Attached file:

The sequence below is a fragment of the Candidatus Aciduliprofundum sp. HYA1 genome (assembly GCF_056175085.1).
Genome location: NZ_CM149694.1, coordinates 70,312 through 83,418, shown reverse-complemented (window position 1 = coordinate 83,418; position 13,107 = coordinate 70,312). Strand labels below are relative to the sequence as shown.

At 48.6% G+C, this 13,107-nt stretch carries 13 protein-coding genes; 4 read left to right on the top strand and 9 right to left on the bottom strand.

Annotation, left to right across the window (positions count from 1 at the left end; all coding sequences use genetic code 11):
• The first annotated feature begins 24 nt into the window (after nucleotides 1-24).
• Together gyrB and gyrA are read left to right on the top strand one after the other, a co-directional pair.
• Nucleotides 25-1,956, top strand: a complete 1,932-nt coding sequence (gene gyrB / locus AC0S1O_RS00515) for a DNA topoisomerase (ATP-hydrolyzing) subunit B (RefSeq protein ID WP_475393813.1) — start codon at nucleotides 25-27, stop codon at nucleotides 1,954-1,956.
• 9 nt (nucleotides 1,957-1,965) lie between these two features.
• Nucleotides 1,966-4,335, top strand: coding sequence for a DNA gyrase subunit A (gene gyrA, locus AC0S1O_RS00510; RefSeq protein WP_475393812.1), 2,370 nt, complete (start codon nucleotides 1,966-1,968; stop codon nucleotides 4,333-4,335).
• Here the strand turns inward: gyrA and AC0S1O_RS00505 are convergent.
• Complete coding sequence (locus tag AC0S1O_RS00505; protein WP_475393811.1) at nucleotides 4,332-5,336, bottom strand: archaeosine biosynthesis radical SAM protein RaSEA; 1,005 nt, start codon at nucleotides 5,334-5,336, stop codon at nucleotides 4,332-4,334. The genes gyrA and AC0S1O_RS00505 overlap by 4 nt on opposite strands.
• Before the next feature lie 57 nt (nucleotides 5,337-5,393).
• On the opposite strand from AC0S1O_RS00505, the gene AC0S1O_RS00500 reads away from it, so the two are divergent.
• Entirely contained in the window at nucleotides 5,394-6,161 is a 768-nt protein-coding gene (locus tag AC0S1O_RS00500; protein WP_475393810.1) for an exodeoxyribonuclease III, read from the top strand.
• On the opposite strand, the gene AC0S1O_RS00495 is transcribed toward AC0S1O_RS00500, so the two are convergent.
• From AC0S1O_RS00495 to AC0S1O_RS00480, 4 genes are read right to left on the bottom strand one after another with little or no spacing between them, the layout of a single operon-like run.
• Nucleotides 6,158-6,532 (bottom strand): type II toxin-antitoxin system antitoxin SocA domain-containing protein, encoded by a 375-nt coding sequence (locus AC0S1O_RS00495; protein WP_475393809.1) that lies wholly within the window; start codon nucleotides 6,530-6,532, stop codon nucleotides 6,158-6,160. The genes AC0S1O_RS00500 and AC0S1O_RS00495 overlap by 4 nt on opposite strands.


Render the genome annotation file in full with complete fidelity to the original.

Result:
The sequence below is a fragment of the Candidatus Aciduliprofundum sp. HYA1 genome (assembly GCF_056175085.1).
Genome location: NZ_CM149694.1, coordinates 70,312 through 83,418, shown reverse-complemented (window position 1 = coordinate 83,418; position 13,107 = coordinate 70,312). Strand labels below are relative to the sequence as shown.

At 48.6% G+C, this 13,107-nt stretch carries 13 protein-coding genes; 4 read left to right on the top strand and 9 right to left on the bottom strand.

Annotation, left to right across the window (positions count from 1 at the left end; all coding sequences use genetic code 11):
• The first annotated feature begins 24 nt into the window (after nucleotides 1-24).
• Together gyrB and gyrA are read left to right on the top strand one after the other, a co-directional pair.
• Nucleotides 25-1,956, top strand: a complete 1,932-nt coding sequence (gene gyrB / locus AC0S1O_RS00515) for a DNA topoisomerase (ATP-hydrolyzing) subunit B (RefSeq protein ID WP_475393813.1) — start codon at nucleotides 25-27, stop codon at nucleotides 1,954-1,956.
• 9 nt (nucleotides 1,957-1,965) lie between these two features.
• Nucleotides 1,966-4,335, top strand: coding sequence for a DNA gyrase subunit A (gene gyrA, locus AC0S1O_RS00510; RefSeq protein WP_475393812.1), 2,370 nt, complete (start codon nucleotides 1,966-1,968; stop codon nucleotides 4,333-4,335).
• Here the strand turns inward: gyrA and AC0S1O_RS00505 are convergent.
• Complete coding sequence (locus tag AC0S1O_RS00505; protein WP_475393811.1) at nucleotides 4,332-5,336, bottom strand: archaeosine biosynthesis radical SAM protein RaSEA; 1,005 nt, start codon at nucleotides 5,334-5,336, stop codon at nucleotides 4,332-4,334. The genes gyrA and AC0S1O_RS00505 overlap by 4 nt on opposite strands.
• Before the next feature lie 57 nt (nucleotides 5,337-5,393).
• On the opposite strand from AC0S1O_RS00505, the gene AC0S1O_RS00500 reads away from it, so the two are divergent.
• Entirely contained in the window at nucleotides 5,394-6,161 is a 768-nt protein-coding gene (locus tag AC0S1O_RS00500; protein WP_475393810.1) for an exodeoxyribonuclease III, read from the top strand.
• On the opposite strand, the gene AC0S1O_RS00495 is transcribed toward AC0S1O_RS00500, so the two are convergent.
• From AC0S1O_RS00495 to AC0S1O_RS00480, 4 genes are read right to left on the bottom strand one after another with little or no spacing between them, the layout of a single operon-like run.
• Nucleotides 6,158-6,532 (bottom strand): type II toxin-antitoxin system antitoxin SocA domain-containing protein, encoded by a 375-nt coding sequence (locus AC0S1O_RS00495; protein WP_475393809.1) that lies wholly within the window; start codon nucleotides 6,530-6,532, stop codon nucleotides 6,158-6,160. The genes AC0S1O_RS00500 and AC0S1O_RS00495 overlap by 4 nt on opposite strands.